US 5925073 A
An intravenous lead for use with a cardiac device for implantation in the coronary venous system of the heart includes a lead body that is adapted to be routed through the vascular system into the coronary sinus with the distal end portion of the lead placed in the great cardiac vein or branch vein. The lead body includes a preformed section disposed just proximal of its tip so that the lead body exhibits a two-dimensional wave having peaks and valleys for contacting the endothelial layer of the vein at discrete, longitudinally spaced points to stabilize the electrode against displacement.
1. A pacing lead for a cardiac stimulator comprising:
an elongated, flexible insulating lead body having a proximal end, a distal end and a lumen extending therebetween with an electrode attached to the lead body at the distal end and a terminal pin attached to the proximal end, the lead body including an elongated conductor disposed in the lumen for connecting the electrode to the terminal pin, the lead body dimensioned to be passed through the coronary sinus vein and into a branch of the great coronary vein, the lead body having a zone with a preformed shape configuration immediately proximal to the electrode, the preformed shape being a wave exhibiting a series of peaks and valleys for engaging a wall of the great coronary vein branch at a predetermined number of discrete, longitudinally spaced points for holding the electrode relatively fixed in position irrespective of forces due to body movements and blood flow in the coronary vein and coronary sinus vein and for decoupling said forces from the lead tip.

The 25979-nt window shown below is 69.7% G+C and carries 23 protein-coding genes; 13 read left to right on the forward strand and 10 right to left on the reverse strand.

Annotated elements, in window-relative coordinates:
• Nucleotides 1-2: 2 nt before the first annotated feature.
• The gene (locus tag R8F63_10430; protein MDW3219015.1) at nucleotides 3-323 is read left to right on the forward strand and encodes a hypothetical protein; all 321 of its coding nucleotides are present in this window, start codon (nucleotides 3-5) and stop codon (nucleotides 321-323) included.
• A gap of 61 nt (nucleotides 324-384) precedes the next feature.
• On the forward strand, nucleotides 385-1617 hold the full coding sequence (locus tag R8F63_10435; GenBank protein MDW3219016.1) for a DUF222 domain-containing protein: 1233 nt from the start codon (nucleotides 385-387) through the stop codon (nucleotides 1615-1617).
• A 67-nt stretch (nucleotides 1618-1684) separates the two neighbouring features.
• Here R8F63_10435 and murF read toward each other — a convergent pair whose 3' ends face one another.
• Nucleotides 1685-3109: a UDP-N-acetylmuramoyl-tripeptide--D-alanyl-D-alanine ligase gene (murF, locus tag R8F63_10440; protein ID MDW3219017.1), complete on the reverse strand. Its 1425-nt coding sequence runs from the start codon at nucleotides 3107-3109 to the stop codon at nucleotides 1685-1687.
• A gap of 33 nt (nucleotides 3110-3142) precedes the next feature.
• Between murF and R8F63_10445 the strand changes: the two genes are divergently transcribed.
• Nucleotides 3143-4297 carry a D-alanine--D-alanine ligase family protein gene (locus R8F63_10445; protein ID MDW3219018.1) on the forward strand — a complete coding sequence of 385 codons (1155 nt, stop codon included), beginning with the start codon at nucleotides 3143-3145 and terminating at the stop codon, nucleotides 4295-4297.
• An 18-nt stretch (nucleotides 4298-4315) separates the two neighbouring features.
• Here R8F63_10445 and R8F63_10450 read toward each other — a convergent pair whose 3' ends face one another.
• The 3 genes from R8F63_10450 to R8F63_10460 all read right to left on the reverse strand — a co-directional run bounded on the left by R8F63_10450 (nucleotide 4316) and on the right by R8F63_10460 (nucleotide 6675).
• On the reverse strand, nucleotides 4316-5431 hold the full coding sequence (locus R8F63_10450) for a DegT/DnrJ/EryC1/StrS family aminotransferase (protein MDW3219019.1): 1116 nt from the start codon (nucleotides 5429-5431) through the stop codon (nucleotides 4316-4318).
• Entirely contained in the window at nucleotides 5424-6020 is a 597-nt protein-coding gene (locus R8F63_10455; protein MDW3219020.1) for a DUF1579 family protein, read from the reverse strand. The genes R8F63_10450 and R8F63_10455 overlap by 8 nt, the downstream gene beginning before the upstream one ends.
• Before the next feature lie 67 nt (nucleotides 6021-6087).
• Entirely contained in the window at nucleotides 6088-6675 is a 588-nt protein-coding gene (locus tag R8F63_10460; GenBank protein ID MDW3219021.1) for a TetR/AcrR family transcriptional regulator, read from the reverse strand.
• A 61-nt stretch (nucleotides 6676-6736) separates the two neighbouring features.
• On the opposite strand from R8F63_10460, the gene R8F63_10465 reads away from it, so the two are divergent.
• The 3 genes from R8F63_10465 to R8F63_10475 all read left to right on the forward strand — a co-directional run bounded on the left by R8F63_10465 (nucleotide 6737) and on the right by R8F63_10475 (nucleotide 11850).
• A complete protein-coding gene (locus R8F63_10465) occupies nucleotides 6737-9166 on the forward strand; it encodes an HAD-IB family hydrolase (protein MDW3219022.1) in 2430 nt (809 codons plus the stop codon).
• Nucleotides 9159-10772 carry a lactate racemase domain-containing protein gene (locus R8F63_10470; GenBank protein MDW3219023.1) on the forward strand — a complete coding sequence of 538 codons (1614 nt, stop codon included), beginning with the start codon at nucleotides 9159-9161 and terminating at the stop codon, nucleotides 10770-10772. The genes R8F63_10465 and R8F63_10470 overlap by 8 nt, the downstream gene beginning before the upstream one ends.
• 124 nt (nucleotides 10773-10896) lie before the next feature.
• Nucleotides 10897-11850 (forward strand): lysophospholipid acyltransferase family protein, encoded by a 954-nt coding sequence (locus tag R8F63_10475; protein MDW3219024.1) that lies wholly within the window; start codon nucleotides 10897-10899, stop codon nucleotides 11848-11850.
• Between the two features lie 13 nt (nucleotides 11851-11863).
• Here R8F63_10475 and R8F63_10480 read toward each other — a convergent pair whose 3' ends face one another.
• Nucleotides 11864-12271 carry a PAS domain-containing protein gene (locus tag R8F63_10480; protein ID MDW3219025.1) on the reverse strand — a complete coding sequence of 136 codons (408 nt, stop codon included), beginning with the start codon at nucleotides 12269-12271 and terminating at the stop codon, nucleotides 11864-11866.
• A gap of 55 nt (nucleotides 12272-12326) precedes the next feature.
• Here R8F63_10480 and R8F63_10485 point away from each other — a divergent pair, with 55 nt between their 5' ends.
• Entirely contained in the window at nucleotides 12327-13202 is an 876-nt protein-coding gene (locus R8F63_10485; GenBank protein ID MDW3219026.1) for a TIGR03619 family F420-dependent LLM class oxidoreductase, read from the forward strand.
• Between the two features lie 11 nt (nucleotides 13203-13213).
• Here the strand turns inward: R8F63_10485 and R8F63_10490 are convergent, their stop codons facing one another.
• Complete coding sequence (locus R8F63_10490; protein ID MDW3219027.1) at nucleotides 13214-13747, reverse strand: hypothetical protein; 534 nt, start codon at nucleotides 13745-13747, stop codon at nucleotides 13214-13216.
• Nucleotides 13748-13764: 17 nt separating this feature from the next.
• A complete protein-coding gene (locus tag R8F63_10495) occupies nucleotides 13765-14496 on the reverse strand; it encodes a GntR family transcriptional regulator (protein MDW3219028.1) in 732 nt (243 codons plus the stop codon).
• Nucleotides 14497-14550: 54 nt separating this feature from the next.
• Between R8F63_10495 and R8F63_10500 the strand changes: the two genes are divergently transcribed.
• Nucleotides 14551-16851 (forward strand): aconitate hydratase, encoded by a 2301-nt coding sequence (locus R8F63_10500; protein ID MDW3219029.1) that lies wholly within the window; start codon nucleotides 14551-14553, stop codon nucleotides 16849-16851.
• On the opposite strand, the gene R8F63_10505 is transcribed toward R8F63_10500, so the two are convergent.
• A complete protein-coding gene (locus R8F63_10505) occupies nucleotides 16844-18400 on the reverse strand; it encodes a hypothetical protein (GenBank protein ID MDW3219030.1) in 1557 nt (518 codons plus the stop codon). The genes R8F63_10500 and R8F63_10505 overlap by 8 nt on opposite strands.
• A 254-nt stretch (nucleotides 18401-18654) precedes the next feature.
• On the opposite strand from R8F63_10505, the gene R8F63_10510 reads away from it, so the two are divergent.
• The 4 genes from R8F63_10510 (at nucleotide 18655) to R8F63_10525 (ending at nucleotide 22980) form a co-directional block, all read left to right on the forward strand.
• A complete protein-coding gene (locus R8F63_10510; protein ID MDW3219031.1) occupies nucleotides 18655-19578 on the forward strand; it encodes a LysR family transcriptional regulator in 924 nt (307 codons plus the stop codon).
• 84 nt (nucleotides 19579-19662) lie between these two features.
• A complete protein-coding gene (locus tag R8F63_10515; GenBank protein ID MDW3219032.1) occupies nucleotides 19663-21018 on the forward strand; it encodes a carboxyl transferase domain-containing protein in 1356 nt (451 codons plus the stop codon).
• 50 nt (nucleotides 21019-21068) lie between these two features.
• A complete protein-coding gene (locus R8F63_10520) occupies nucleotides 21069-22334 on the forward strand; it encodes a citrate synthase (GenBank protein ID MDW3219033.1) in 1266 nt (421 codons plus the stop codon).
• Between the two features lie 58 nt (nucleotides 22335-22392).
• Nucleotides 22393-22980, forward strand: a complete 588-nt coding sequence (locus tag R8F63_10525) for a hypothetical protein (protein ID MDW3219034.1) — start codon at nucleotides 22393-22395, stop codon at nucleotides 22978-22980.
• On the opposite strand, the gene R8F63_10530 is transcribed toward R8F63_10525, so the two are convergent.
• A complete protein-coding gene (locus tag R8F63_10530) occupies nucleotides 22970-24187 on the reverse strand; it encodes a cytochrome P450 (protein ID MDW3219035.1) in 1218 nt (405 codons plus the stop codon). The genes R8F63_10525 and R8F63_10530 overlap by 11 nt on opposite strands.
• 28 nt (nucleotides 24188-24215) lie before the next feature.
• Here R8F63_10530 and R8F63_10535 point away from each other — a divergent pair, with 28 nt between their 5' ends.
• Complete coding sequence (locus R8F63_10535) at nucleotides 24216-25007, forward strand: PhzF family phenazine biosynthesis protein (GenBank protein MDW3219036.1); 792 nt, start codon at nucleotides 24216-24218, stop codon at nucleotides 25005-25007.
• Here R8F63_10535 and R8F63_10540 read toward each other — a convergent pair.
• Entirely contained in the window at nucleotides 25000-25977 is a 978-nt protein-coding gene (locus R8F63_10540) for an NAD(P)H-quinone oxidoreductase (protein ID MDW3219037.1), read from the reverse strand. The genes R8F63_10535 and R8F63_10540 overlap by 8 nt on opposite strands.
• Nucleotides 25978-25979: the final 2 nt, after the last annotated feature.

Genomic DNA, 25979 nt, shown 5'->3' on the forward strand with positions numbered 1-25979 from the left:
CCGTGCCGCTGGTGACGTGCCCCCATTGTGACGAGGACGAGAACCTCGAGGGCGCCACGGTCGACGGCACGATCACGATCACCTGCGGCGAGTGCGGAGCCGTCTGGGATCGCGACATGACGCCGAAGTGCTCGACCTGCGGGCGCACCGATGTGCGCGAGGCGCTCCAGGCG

2. The lead as in claim 1 wherein the series of peaks and valleys lie in a single plane.
3. The lead as in claim 1 wherein the elongated conductor is helically wound and has an open center.
4. The lead as in claim 3 wherein the open center of the helically wound conductor is of a size to receive a straightening member therein.
5. The lead as in claim 1 or 2 wherein the peaks and valleys are located over a length from about 4 to 20 centimeters proximally of the electrode.
6. The lead as in claim 1 wherein the wave has an amplitude in a range from about 0.5 to 4.0 centimeters, peak-to-peak.
7. The lead as in claim 1 wherein the lead body includes a polymer jacket having a biasing means for imparting the preformed shape.
8. The lead as in any one of claims 1 or 2 through 5 wherein an outer diameter of the lead body is in a range from about 3 Fr to 5 Fr.
9. The lead as in claim 1 or 2 and further including means located at the peaks and valleys for imparting a shape bias thereat.
10. The lead as in claim 9 wherein the means for imparting a shape bias comprises discrete segments of heat shrinkable tubing disposed about the lead body.
11. The lead as in claim 9 wherein the means for imparting a shape bias comprises a shaping coil disposed along a predetermined portion of the lead body.
12. The lead as in claim 9 wherein the means for imparting a shape bias comprises at least one premolded polymer element disposed along a predetermined portion of the lead body.